Editing for Grammarphobes: Apostrophes Gone Wild

I see this error every day, and it makes me cry inside. Perhaps grammar teachers are trying, but no one is listening. Let’s face it. Grammar is not sexy, but without its proper usage, a Rhodes scholar can look like a middle school dropout.


How many of you spotted this egregious error polluting otherwise festive holiday cards? What is wrong with the following line?


Season’s Greetings from The Idiot’s


Written as it is, the statement begs for the question “Idiot’s what?” The Idiot’s dog? The Idiot’s island vacation? Neither a dog, nor an island can convey wishes. This merry signature is a victim of apostrophes gone wild.


I’ve mentioned this problem before, early on, but it needs to be covered repeatedly and illustrated in its various ways. The line should read as follows.


Season’s Greetings from The Idiots


No apostrophe. It is a plural form of the last name Idiot and assumes there is more than one Idiot in said family. Otherwise, it would be signed liked this.


Season’s Greetings from Bob Idiot


H…

Happy New Year

May I be so bold as to proclaim 2011 as “The Year of the Indie?” There are rumblings in the industry, sightings on the amazon.com bestseller lists and conversations on Kindle Boards that are fueling this thought. A dynamo by the name of Amanda Hocking has taken the world by storm, selling a whopping 99,000 books in the month of December alone. Several indie authors have been approached for traditional publishing contracts. Some agents are even advising their clients to self-publish as the first step on the road to a full-time writing career.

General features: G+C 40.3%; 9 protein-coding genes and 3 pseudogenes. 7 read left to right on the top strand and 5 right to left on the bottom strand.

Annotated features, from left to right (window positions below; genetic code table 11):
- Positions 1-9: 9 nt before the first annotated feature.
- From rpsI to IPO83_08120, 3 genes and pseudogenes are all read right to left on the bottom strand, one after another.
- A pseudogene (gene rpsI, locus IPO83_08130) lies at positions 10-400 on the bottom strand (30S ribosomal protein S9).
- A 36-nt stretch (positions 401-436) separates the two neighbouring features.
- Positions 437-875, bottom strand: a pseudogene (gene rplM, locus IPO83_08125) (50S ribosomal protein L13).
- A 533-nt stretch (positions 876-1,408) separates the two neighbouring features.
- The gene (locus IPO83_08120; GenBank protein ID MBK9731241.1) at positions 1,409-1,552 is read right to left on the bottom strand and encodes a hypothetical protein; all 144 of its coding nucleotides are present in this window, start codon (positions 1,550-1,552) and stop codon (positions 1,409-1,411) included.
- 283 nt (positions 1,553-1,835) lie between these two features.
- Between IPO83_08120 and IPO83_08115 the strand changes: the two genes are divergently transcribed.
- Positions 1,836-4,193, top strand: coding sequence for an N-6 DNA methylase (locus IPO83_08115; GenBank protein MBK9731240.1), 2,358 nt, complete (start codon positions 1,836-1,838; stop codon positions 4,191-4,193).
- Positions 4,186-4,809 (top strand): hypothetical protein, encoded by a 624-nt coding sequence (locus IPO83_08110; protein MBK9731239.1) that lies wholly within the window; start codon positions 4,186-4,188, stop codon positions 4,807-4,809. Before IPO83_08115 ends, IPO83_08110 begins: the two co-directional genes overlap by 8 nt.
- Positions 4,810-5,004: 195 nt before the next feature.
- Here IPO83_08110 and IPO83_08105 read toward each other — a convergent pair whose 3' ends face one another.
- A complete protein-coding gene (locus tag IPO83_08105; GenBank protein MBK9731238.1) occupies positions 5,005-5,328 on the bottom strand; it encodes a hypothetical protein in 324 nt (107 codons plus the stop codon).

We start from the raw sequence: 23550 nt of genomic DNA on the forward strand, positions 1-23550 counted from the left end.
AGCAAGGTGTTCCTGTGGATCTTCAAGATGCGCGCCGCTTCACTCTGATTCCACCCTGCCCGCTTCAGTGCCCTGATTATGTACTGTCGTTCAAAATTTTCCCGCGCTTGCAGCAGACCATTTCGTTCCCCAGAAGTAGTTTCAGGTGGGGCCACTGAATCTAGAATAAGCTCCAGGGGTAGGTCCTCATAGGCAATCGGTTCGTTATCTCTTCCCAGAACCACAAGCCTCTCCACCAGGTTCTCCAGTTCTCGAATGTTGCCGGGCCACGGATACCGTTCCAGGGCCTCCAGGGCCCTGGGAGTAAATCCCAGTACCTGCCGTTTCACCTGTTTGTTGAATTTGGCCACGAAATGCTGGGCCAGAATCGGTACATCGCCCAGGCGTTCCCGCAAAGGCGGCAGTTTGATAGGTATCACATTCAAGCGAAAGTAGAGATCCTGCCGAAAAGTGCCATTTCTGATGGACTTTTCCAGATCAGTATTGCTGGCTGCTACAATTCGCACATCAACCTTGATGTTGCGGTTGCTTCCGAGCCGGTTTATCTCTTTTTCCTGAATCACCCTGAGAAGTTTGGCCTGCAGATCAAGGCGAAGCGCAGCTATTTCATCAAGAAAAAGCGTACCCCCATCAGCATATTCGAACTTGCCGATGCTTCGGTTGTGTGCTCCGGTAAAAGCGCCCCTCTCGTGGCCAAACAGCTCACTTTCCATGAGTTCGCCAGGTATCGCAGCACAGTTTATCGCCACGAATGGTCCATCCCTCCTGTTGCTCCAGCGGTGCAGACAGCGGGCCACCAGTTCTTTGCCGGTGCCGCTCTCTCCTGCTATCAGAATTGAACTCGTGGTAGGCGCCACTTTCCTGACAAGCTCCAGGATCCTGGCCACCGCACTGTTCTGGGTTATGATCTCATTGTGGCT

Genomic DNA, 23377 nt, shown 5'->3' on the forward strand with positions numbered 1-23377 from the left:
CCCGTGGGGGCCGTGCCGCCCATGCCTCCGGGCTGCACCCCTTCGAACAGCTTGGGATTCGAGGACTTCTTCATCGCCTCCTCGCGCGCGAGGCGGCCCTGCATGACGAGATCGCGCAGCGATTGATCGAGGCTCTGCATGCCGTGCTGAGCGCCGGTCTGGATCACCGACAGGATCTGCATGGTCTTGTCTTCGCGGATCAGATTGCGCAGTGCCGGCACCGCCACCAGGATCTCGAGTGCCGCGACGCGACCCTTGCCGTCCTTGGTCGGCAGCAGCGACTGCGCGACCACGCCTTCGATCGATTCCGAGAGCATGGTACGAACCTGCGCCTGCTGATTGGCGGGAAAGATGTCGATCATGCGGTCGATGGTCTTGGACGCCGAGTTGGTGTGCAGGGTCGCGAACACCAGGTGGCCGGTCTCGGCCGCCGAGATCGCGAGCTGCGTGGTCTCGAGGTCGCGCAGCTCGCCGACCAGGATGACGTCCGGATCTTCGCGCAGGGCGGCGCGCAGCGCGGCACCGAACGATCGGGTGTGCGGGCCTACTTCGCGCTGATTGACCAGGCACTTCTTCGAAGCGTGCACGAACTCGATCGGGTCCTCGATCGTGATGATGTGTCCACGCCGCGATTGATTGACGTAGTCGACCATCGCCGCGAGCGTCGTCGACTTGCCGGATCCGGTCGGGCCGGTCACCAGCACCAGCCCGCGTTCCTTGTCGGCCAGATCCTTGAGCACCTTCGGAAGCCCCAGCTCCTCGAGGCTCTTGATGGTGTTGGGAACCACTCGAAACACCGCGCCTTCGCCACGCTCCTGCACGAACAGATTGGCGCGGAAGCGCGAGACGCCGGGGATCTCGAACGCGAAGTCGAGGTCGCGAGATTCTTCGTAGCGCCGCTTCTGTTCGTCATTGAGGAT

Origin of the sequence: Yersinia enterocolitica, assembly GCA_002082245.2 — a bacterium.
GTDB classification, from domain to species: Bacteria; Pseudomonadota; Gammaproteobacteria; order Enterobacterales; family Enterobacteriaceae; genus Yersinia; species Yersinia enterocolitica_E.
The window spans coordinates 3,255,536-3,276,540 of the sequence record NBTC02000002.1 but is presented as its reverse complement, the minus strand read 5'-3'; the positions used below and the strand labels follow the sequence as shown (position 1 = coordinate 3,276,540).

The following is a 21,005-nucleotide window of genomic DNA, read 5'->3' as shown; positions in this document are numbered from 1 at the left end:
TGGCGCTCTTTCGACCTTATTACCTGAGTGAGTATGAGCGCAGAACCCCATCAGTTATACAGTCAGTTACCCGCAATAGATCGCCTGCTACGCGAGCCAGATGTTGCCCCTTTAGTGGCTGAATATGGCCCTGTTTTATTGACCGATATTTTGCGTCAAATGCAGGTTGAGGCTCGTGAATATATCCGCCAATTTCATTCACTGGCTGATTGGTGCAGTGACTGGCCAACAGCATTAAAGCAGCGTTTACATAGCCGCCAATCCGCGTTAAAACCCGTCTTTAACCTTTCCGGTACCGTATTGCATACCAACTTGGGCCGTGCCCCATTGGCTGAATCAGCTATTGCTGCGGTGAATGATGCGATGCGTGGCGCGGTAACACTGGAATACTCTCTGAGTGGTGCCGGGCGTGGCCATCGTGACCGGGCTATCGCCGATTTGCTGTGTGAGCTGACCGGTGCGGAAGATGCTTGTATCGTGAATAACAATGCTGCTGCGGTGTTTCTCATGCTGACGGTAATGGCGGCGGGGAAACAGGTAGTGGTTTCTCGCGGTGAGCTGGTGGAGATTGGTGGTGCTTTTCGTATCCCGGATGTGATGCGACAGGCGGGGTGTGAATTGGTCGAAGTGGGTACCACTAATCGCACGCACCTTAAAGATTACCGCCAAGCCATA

It is a brand new world out there, an exciting time to be both reader and writer.  I am glad to be a part of it.


A Whisper to a Scream has been redesigned for your enhanced reading pleasure by Dellaster Designs. If you would like to preview the new look, download a free sample here from amazon.com


Bibliophilic Blather still will be featuring “Editing for Grammarphobes” on Mondays and Wednesdays, but I might be adding a few more comments of my own …